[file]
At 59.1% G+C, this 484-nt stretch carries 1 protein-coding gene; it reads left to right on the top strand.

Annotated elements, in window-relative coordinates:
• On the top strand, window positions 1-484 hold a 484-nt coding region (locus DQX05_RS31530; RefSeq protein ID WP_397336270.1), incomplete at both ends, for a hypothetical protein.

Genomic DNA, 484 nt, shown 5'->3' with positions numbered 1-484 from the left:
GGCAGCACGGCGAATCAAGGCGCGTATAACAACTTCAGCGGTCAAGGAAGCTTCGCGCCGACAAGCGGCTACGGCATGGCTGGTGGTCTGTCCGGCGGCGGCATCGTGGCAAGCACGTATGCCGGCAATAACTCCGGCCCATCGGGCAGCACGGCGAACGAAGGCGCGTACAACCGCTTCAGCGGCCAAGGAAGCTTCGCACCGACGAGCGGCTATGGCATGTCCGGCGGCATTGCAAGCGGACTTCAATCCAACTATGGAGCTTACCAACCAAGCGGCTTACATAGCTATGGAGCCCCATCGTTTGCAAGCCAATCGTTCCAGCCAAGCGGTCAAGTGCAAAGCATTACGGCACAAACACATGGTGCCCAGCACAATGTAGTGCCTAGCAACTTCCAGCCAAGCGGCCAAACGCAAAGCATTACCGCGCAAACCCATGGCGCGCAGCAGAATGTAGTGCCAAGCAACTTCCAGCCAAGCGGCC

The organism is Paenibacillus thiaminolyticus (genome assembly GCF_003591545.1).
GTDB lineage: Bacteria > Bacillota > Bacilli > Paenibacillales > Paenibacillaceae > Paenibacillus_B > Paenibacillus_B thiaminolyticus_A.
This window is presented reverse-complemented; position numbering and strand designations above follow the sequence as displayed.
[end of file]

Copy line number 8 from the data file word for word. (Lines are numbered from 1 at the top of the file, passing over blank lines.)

This window is presented reverse-complemented; position numbering and strand designations above follow the sequence as displayed.